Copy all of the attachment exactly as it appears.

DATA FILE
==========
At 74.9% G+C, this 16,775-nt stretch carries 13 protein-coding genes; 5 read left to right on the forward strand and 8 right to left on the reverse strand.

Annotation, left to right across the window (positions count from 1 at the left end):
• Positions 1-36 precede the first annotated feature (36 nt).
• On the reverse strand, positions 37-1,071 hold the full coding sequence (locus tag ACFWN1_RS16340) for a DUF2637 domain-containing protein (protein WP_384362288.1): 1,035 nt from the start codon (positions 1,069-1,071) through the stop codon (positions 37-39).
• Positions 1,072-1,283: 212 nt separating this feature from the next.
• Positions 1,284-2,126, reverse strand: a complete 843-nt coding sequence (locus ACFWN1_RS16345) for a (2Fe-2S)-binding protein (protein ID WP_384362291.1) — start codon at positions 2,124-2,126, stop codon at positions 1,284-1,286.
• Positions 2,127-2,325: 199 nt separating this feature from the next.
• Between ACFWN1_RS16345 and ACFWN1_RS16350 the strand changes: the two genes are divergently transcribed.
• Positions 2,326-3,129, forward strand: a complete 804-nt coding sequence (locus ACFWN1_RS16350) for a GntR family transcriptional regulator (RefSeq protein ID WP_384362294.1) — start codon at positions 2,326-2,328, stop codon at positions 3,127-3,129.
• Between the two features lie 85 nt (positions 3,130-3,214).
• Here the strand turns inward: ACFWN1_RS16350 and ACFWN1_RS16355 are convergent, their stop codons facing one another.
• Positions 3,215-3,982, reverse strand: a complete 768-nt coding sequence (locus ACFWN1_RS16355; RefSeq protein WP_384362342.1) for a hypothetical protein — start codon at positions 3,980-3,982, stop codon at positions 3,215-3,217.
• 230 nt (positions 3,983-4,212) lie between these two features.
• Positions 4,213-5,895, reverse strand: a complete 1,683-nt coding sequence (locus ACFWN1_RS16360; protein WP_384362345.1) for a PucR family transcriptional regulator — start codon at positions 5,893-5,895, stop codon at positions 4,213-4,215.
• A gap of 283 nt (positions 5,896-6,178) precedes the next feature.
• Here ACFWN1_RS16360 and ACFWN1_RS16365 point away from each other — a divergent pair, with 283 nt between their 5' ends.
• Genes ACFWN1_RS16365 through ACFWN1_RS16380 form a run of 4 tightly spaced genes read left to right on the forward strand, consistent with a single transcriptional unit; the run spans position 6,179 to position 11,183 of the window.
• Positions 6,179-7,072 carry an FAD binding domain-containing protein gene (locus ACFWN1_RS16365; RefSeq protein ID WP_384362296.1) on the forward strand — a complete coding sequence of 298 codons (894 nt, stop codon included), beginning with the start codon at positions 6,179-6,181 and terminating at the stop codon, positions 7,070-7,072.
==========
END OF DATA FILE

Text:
At 74.9% G+C, this 16,775-nt stretch carries 13 protein-coding genes; 5 read left to right on the forward strand and 8 right to left on the reverse strand.

Annotation, left to right across the window (positions count from 1 at the left end):
• Positions 1-36 precede the first annotated feature (36 nt).
• On the reverse strand, positions 37-1,071 hold the full coding sequence (locus tag ACFWN1_RS16340) for a DUF2637 domain-containing protein (protein WP_384362288.1): 1,035 nt from the start codon (positions 1,069-1,071) through the stop codon (positions 37-39).
• Positions 1,072-1,283: 212 nt separating this feature from the next.
• Positions 1,284-2,126, reverse strand: a complete 843-nt coding sequence (locus ACFWN1_RS16345) for a (2Fe-2S)-binding protein (protein ID WP_384362291.1) — start codon at positions 2,124-2,126, stop codon at positions 1,284-1,286.
• Positions 2,127-2,325: 199 nt separating this feature from the next.
• Between ACFWN1_RS16345 and ACFWN1_RS16350 the strand changes: the two genes are divergently transcribed.
• Positions 2,326-3,129, forward strand: a complete 804-nt coding sequence (locus ACFWN1_RS16350) for a GntR family transcriptional regulator (RefSeq protein ID WP_384362294.1) — start codon at positions 2,326-2,328, stop codon at positions 3,127-3,129.
• Between the two features lie 85 nt (positions 3,130-3,214).
• Here the strand turns inward: ACFWN1_RS16350 and ACFWN1_RS16355 are convergent, their stop codons facing one another.
• Positions 3,215-3,982, reverse strand: a complete 768-nt coding sequence (locus ACFWN1_RS16355; RefSeq protein WP_384362342.1) for a hypothetical protein — start codon at positions 3,980-3,982, stop codon at positions 3,215-3,217.
• 230 nt (positions 3,983-4,212) lie between these two features.
• Positions 4,213-5,895, reverse strand: a complete 1,683-nt coding sequence (locus ACFWN1_RS16360; protein WP_384362345.1) for a PucR family transcriptional regulator — start codon at positions 5,893-5,895, stop codon at positions 4,213-4,215.
• A gap of 283 nt (positions 5,896-6,178) precedes the next feature.
• Here ACFWN1_RS16360 and ACFWN1_RS16365 point away from each other — a divergent pair, with 283 nt between their 5' ends.
• Genes ACFWN1_RS16365 through ACFWN1_RS16380 form a run of 4 tightly spaced genes read left to right on the forward strand, consistent with a single transcriptional unit; the run spans position 6,179 to position 11,183 of the window.
• Positions 6,179-7,072 carry an FAD binding domain-containing protein gene (locus ACFWN1_RS16365; RefSeq protein ID WP_384362296.1) on the forward strand — a complete coding sequence of 298 codons (894 nt, stop codon included), beginning with the start codon at positions 6,179-6,181 and terminating at the stop codon, positions 7,070-7,072.